Unfortunately for Quesnel and all the early house buyers, in late 1948, the Federal Government came along and ordered everyone out. The Tunney's Pasture complex was to be built, and the government required all the land right up to Northwestern Avenue. The new Gainsboro/Ross street along with all of the other lots in the subdivision were expropriated. Owners were paid well for their expropriated property (quite a lot more than they had just paid just months earlier in some cases), but subdivision owner Albert Quesnel was not as pleased, and felt he was only being offered one-fifth of what the land was worth. Quesnel had only a brief period of time to both settle with the government, but also move whatever houses he could from the subdivision. Many were moved within the area, particularly to Northwestern Avenue.

The entire Eldonwood Park story is one that I will write about in greater detail someday soon!

History of businesses on Ross Avenue

Ross Avenue, as you might expect, has had limited commercial businesses on the street, except for of course, at the corner of Wellington.

For several years in the 1950s and 1960s, Patrick H. Moore operated a music studio out of his home at 91 Ross, under the banner of "Willis & Co. Ltd.".

Ottawa Citizen, June 4, 1955

Otherwise, all the commercial action was at the top of the street.

Construction began on June 14th, 1954, on the two-storey building at the north-east corner of Ross and Wellington. The old Driscoll house was removed to make way for the new building, which was originally designed to include a bank (which was leased to the Imperial Bank of Canada), four stores on the ground floor fronting Wellington Street, and six bachelor apartments on the ground floor as well, with 11,000 square feet of office space on the second floor. Plans were made by J. Morris Woolfson, architect, and construction completed by Corbert Investments Ltd. It was ready for October 1st, 1954, and was built at a cost of $200,000. It appears the plans for the bachelor apartments was scrapped sometime in July, mid-construction. The first tenants of the stores were the West End Shoe Repair, Western Tire & Auto Supply, H&J Kosher Meat Shop and the Island Park Pharmacy.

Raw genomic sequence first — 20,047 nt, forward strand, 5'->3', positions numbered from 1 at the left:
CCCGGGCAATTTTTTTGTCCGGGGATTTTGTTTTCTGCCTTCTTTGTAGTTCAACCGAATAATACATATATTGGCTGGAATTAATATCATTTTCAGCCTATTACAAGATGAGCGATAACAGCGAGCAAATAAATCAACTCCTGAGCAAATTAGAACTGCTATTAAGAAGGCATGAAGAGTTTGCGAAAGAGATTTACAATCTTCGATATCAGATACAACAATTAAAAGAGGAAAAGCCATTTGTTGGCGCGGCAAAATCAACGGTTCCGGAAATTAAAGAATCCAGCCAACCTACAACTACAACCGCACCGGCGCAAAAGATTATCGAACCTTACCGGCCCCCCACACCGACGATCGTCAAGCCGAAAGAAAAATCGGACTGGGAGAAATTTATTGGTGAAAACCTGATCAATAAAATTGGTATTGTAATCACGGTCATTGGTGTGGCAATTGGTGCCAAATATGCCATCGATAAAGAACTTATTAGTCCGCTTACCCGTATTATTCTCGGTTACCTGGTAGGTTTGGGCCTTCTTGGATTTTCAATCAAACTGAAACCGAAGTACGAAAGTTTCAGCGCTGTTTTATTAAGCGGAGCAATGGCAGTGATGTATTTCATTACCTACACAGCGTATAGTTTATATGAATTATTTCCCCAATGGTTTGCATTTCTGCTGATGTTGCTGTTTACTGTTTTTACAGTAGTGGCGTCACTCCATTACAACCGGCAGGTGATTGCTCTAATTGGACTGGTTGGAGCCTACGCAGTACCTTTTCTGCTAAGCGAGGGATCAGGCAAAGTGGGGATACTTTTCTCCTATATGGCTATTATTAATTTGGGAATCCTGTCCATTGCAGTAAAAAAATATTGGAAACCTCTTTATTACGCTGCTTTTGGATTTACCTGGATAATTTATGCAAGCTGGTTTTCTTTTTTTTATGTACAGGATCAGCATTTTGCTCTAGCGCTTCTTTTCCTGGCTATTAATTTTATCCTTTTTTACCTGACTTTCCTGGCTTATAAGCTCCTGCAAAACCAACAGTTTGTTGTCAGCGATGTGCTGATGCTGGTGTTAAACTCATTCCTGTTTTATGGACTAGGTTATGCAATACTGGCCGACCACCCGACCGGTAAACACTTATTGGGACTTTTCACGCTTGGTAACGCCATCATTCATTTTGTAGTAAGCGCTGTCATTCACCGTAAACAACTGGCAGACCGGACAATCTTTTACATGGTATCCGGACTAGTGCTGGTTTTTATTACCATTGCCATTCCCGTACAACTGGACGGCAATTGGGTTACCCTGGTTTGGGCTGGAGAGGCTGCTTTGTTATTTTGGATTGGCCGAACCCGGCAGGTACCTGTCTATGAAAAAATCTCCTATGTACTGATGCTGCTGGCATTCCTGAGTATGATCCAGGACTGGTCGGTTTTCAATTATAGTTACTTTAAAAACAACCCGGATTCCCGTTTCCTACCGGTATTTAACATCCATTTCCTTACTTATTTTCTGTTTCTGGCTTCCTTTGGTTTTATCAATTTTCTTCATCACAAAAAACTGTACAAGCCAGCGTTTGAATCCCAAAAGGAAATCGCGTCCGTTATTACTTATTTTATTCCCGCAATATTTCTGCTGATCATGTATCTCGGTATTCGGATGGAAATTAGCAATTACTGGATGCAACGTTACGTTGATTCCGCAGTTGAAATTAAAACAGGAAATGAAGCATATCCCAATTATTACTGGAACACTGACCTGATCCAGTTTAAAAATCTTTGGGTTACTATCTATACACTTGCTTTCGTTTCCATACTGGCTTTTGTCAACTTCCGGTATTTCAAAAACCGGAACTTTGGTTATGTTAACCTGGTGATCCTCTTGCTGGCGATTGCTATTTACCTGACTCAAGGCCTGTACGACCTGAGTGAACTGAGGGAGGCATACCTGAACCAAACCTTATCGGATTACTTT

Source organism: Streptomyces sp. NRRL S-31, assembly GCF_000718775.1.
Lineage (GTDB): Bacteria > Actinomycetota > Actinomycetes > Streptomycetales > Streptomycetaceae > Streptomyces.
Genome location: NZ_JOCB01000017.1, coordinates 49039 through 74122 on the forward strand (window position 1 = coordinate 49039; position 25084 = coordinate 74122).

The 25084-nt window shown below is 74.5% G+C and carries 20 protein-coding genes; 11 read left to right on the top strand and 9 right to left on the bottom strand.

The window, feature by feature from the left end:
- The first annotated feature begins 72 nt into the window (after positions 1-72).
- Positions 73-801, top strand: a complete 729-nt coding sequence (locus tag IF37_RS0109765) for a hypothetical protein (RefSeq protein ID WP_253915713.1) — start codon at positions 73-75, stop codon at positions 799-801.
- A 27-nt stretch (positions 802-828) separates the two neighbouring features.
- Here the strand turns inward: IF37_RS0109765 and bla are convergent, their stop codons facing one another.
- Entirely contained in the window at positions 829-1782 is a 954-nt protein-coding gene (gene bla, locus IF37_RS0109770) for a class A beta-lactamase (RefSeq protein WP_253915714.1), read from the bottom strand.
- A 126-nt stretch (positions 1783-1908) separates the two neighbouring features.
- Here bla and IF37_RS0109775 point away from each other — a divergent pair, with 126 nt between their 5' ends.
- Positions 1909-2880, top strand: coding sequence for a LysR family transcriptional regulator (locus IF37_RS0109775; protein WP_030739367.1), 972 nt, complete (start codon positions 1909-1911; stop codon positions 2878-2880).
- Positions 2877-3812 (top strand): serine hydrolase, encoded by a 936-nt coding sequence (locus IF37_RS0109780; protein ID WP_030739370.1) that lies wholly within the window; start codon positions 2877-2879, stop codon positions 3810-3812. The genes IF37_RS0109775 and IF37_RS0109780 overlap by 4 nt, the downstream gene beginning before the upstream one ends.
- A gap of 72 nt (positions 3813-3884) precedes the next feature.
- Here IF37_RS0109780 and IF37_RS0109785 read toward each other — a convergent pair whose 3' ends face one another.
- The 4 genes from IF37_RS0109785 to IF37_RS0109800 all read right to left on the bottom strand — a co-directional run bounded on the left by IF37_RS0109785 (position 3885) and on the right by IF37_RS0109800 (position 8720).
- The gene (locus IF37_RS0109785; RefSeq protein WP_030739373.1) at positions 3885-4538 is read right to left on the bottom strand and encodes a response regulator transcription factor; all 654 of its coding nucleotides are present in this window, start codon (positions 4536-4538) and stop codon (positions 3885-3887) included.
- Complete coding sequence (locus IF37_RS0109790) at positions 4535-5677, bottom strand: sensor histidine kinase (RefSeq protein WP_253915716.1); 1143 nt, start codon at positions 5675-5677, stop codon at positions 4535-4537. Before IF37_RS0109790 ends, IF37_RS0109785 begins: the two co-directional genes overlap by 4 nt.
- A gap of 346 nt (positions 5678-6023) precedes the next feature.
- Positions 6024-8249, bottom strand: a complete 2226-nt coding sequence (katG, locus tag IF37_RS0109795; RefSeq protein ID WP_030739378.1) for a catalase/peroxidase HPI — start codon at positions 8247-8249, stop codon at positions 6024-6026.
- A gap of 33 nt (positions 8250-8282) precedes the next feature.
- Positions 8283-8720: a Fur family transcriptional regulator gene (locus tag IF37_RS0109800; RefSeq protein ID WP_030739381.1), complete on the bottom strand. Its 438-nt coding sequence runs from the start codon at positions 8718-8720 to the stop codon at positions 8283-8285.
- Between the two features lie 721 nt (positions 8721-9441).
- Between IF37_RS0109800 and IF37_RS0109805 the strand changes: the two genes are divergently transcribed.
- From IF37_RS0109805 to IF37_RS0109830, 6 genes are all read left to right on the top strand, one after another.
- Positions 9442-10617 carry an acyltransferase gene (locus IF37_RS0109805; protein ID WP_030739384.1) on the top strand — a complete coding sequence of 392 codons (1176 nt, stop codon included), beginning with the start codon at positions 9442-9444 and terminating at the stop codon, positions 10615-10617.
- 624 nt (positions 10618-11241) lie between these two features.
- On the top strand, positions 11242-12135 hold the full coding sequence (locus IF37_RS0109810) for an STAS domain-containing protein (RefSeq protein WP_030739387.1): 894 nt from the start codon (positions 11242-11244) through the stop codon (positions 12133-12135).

June 15, 1954 Ottawa Citizen

December 1971 - CIBC building
(Source: City of Ottawa Archives, CA-25723)

The following year, the new building on the north-west corner of Ross and Wellington went under construction. This building was also built by Corbert Investments, and in fact for many years the building was known as the "Corbert Building". On October 20th, 1955, the new Capital IGA Foodliner opened at 1337 Wellington Street, in the building which is now Capital City Luggage. To lure new customers to the store, the highlight offering on opening day was a free pair of nylons (with a minimum food purchase of $7.00)! The store was opened by Chick and Irving Taylor who already owned the Capital Fruit IGA on Bank Street. The Ross and Wellington location was one of many being opened by the fast-growing IGA during 1955-1956; they were expanding to the tune of over $2 million, bringing the total number of IGA stores in Ottawa-Hull to over 100.

Ottawa Citizen, October 19, 1955
Full page ad announcing the new store.

February 24, 1967 IGA
(Source: City of Ottawa Archives, CA-24330)

The IGA building had a side entrance that fronted Ross Avenue, and so technically many of the businesses at the rear of the building had (and still have) an address of 120 Ross Avenue. At opening there were four businesses with the 120 Ross address: the Johnstone Insurance Agency, Standard Tube (a steel tubing business), Trans-Canada Credit Corp, and the National Unemployment Insurance Commission Association.